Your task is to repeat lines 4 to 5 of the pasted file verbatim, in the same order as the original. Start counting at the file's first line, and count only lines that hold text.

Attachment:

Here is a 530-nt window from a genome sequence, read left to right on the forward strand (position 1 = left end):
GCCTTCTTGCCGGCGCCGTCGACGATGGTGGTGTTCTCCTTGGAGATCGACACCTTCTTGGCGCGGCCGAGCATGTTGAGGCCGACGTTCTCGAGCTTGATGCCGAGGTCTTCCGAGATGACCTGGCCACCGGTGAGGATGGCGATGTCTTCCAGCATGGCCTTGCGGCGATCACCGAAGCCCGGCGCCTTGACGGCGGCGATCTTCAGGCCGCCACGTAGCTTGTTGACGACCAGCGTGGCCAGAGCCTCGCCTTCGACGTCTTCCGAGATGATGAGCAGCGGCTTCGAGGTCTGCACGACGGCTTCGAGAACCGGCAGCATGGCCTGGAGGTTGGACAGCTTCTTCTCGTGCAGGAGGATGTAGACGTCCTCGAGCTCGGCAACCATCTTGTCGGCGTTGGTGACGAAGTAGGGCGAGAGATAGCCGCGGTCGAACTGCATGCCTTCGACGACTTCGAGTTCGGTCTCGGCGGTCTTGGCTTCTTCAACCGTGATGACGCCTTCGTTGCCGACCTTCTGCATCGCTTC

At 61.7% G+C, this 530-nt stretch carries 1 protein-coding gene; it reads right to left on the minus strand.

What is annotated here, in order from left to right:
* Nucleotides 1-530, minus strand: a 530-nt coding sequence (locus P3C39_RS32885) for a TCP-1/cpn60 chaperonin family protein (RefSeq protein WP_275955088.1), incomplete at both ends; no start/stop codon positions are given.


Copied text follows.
What is annotated here, in order from left to right:
* Nucleotides 1-530, minus strand: a 530-nt coding sequence (locus P3C39_RS32885) for a TCP-1/cpn60 chaperonin family protein (RefSeq protein WP_275955088.1), incomplete at both ends; no start/stop codon positions are given.